In this article we will discuss about the respiratory system of toad.
Two modes of respiration are observed in the life-history of toad-terrestrial respiration, and aquatic respiration.
(i) Terrestrial mode of Respiration:
Toad is capable of taking in air by the lungs and skin. Respiration with the help of lung is called pulmonary respiration and that with the skin is called integumentary or cutaneous respiration.
(a) Pulmonary respiration:
The organs involved in pulmonary respiration are external nares or nostrils, internal nares, buccal cavity, glottis, laryngotracheal chamber, bronchi and lungs. The buccal cavity communicates into the laryngotracheal chamber, which is a stout box-like structure with two elastic vocal cords stretching across the cavity (Fig. 1.69A). The wall of the laryngotracheal chamber is supported by arytenoid and cricoid cartilages.
Sound is produced by the vibration of the vocal cords which also control the intensity and pitch of the sound. The vocal sac in male helps to intensify the sound by acting as the resonator. The laryngotracheal chamber gives off two extremely short bronchi.
Each bronchus opens into a thin-walled spongy lung. Internally, the lungs have innumerable simple sacs (Fig. 1.69B) known as alveoli (or air-sacs). Each alveolus is a highly vascular structure and the alveolar epithelia are actually the centres of exchange of gases.
Physical mechanism of pulmonary respiration:
The physical mechanism of pulmonary respiration involves three successive stages – aspiration, expiration and inspiration (Fig. 1.70).
During the process toad closes its mouth but the external nostrils are kept open (Fig. 1.70A). The floor of the buccal cavity is then lowered. As a result of lowering of the floor, partial vacuum is created and thus fresh atmospheric air rushes into the buccal cavity through the nostrils. The glottis remains closed, so air cannot enter the lungs.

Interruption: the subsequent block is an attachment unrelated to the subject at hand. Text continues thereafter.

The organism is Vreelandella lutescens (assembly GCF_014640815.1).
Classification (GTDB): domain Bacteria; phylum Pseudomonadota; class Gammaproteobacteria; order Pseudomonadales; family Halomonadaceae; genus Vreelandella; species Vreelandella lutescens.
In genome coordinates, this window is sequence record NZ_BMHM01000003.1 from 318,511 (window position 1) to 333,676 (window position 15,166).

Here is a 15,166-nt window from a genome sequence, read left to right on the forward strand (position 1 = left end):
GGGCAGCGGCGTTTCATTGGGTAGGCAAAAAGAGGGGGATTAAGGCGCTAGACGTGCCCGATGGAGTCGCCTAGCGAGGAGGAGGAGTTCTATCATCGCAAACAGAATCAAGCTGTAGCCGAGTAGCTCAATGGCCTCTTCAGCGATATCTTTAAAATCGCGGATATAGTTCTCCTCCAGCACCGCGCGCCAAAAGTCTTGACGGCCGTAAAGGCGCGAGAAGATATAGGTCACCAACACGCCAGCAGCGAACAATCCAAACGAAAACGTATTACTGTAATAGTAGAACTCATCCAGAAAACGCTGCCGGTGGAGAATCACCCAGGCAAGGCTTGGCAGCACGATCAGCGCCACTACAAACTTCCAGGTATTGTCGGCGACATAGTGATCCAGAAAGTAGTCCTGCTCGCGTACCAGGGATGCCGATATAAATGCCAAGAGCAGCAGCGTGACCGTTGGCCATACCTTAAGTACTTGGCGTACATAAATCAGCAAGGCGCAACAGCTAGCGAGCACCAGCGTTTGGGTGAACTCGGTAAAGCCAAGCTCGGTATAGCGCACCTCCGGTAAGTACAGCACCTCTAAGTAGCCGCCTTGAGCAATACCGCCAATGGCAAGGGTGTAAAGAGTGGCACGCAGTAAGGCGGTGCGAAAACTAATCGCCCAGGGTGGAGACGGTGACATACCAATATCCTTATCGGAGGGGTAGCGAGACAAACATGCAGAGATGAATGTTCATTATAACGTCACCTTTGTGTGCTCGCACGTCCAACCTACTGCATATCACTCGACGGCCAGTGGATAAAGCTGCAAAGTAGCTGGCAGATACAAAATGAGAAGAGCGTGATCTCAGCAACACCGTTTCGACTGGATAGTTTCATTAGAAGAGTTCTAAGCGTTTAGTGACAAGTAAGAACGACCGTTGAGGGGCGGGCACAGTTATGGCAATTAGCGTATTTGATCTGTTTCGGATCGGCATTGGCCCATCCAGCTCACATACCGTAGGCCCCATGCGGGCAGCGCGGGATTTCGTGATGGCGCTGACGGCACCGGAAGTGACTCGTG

Aspiration is quickly followed by expiration. The trunk muscles contract upon the lungs and cause expulsion of air from the lungs to the buccal cavity through glottis. This expelled air is rich in carbon dioxide. As a result of inhaled and expelled air, the buccal cavity becomes highly distended. Mixture of these two types of air now goes out through the open nostrils.
Expiration is immediately followed by inspiration. The external nostrils are then tightly closed and the floor of the buccal cavity is raised forcibly as a result of which mixed air from the buccal cavity is pushed into the lungs through the glottis (Fig. 1.70B). The hyoid apparatus plays an important role in lowering and raising the floor of the buccal cavity.
(b) Buccopharyngeal respiration:
The mucus membrane lining the buccopharyngeal cavity is always kept moist and is highly vascular. Through this membrane exchange of gases occurs normally.
(c) Cutaneous respiration:
The skin of toad is moist and richly supplied with blood vessels. It acts as an additional respiratory organ. Cutaneous breathing is a continuous process and is very important specially during hibernation. Exchange of gases occurs through the skin by diffusion.
(ii) Aquatic Respiration:
The early phase of the life cycle of toad is spent in water. Tadpoles are the larval forms which respire by means of external and internal gills in addition to skin. The external gills are the epithelial extensions and contain blood capillaries. The gills can absorb oxygen dissolved in water and give out carbon dioxide.
Exchange of gases:
Oxygen is conveyed to the different tissues by the blood. Oxygen combines with the haemoglobin to form an unstable compound oxyhaemoglobin. In this state, oxygen reaches the cells and the oxyhaemoglobin releases oxygen and regains its former state. Carbon dioxide is transported by the blood plasma in the form of bicarbonates and finally expelled through the respiratory surface. This cycle is repeated.